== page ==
Volunteers join forces for rainy day project in Portsmouth

Rain garden installed at Common Fence Point Community Hall


PORTSMOUTH — Rain, rain, go away. But if you choose to stay, the Common Fence Point Community Hall will be ready for you.

Armed with trowels and shovels and operating heavy equipment, more than 50 volunteers showed up outside the Common Fence Point Improvement Association (CFPIA) building Saturday morning to install a rain garden on the hall’s north side.

The project was a collaboration of CFPIA members and neighbors; the Eastern Rhode Island Conservation District (ERICD), which is a member of the Rhode Island Green Infrastructure Coalition; engineers from the New England Water Environment Association (NEWEA); and other volunteers.

The work is part of CFPIA’s ongoing efforts to transform the community hall into an arts center for the wider community. Plans for the rain garden, however, materialized only recently when ERICD manager Sara Churgin approached CFPIA President Conley Zani after learning the group wanted to incorporate green infrastructure into the renovation project.

Although the rain garden was installed earlier “than we might have otherwise,” Ms. Conley said it didn’t pose any problems since the building renovation work is taking place on the opposite (south) side of the building. 

“This is going to help us manage our water both before and after renovation,” Ms. Zani said. “It’s basically a catch basin for stormwater runoff. They said the goal is to get 50 percent of the water that hits this roof into that garden.”

The rain garden is essentially a gift from the Green Infrastructure Coalition, which has ongoing projects targeting stormwater runoff around Aquidneck Island while also educating the public about the issue. 

“The Van Beuren (Charitable) Foundation had invested in the Green Infrastructure Coalition as well as our community hall, so that’s where the love connection came from,” said Ms. Zani. “Sara came out to sort of vet us and she was looking for a place that would be visible and educational and reach a lot of people, and I think we fit that bill. And, we had an A-plus for enthusiasm.”

“I called Conley and it was a match made in heaven,” said Ms Churgin.

Ms. Zani has a reputation for her ability to recruit local help for any CFPIA project. “Sara and the crew said to me, ‘Can you get volunteers?’ Oh, I can get volunteers,” she said.

Ms. Churgin said she was thrilled with Saturday’s turnout.

“Oh my God — amazing. This is fabulous. The volunteers have been out of this world,” she said.

Locally, volunteers included Dan Woods, Kevin Rocha and David Camara, who spent all last Thursday prepping the site for the installation. Jeff Culpan of Anchor Plumbing helped install a hose bib on the side of the hall to water and care for the garden. Neal Hingorany, a CFPIA trustee and neighbor, acted as the group’s civil engineer.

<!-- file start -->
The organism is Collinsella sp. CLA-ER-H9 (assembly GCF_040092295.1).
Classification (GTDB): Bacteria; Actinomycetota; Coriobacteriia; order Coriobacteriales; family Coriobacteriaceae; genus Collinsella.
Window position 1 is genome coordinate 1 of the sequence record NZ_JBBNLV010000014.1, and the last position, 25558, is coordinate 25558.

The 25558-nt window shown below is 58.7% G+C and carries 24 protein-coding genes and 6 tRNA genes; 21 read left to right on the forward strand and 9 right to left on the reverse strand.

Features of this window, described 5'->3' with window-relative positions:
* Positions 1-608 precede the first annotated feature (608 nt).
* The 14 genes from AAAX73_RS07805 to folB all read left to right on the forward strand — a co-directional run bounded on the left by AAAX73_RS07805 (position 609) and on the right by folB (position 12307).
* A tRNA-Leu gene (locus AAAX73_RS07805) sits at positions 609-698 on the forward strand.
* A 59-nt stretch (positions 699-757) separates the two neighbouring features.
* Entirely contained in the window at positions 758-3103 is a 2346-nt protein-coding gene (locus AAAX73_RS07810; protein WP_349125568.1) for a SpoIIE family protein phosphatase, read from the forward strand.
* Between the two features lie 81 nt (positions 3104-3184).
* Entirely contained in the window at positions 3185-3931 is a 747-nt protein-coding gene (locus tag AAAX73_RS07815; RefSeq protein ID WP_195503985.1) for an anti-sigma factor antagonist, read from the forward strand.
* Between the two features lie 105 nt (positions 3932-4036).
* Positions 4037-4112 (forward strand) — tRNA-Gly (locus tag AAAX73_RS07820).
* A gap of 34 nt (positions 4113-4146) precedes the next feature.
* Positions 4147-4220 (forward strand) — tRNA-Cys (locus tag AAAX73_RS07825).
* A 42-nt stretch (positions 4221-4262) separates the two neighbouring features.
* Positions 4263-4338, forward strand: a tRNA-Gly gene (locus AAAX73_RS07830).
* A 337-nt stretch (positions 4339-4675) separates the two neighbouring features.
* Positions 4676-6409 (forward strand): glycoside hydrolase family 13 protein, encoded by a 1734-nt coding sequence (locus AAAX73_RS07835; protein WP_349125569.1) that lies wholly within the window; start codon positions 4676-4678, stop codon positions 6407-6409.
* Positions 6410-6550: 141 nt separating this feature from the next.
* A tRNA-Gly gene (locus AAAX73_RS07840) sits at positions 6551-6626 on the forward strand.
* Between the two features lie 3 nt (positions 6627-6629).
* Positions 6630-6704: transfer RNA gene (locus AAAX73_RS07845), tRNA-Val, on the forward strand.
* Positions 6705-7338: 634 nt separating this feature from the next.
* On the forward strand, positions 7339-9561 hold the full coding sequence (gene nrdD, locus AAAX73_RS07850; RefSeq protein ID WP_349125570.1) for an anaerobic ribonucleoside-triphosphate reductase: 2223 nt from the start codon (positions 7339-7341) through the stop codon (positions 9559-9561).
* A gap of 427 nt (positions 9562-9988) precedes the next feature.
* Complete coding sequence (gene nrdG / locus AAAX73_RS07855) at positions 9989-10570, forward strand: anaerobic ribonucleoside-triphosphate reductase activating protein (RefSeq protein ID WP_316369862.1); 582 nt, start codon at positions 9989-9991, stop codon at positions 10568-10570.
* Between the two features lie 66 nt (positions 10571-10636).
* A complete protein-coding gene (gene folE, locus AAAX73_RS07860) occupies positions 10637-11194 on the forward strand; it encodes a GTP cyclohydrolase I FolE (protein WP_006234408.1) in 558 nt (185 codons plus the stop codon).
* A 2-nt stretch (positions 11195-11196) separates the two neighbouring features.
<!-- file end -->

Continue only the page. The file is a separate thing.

“He actually did the design; he did the calculations on how deep it should be, and all the drainage,” Ms. Zani said.

Volunteer engineers

There was also a healthy volunteer contingent of engineers from all over New England who are members of NEWEA. As luck would have it, they were holding a conference in Newport and were looking to do a local volunteer project, so Ms. Churgin recruited them.

“This is awesome,” said Janine Burke-Wells, NEWEA president. “This is our very first community service project in conjunction with our spring conference. We move around to every New England state for our spring conference, and this conference was all about Rhode Island.”

Among the NEWEA engineers happy to be pitching in were Marc Weller of Pare Corp. and Ben Stoddard of Kleinfelder, who were busy digging a ditch for a pipe designed to divert roof runoff water to the garden. (They had some help from 10-year-old Jordan Sands Ms. Churgin’s son — who was manning a shovel next to them.)

“Boy, these guys are going to get the bug after this and will want to do it again and again,” Ms. Burke-Wells said.

The mission

Ms. Churgin, who’s also involved in efforts to build a rain garden at Melville School that will be incorporated into an “outdoor classroom,” said her organization’s various projects are all part of a wider mission to educate the public about the consequences of stormwater runoff.

“The idea is to soak up the rain — that’s why there’s this depression (in the garden) — and to capture the stormwater runoff. The impurities get filtered through the soil instead of going out onto the street and out into the bay,” she said.

The District surveyed island homeowners about mitigating water runoff and received about 80 responses, she said. 

“We’ve been using an objective metric system to determine who would be best served by having a rain garden. We’re now interviewing people and looking at properties and seeing what fits and what doesn’t. Then we are going to install eight rain gardens around the island,” she said, adding that some will be located in clearly impaired areas such as the Bailey’s Brook watershed in Middletown. 

The organization is also giving away 48 rain barrels, and will be offering two “partial pervious surfaces” for residential driveways that are susceptible to flooding. “With our residential project, you get either a rain garden, a rain barrel, or the partial-pervious thing,” Ms. Churgin said.

The Common Fence Point Community Hall rain garden, located on a busy street, will include signage explaining the project and why it’s so important.

“All of these are slowly going to educate people on what’s going on and what we can do in our small part to help,” Ms. Churgin said. “My hope is, with the Melville project and then this one on private property, we’ll really get more people in Portsmouth thinking this way.”

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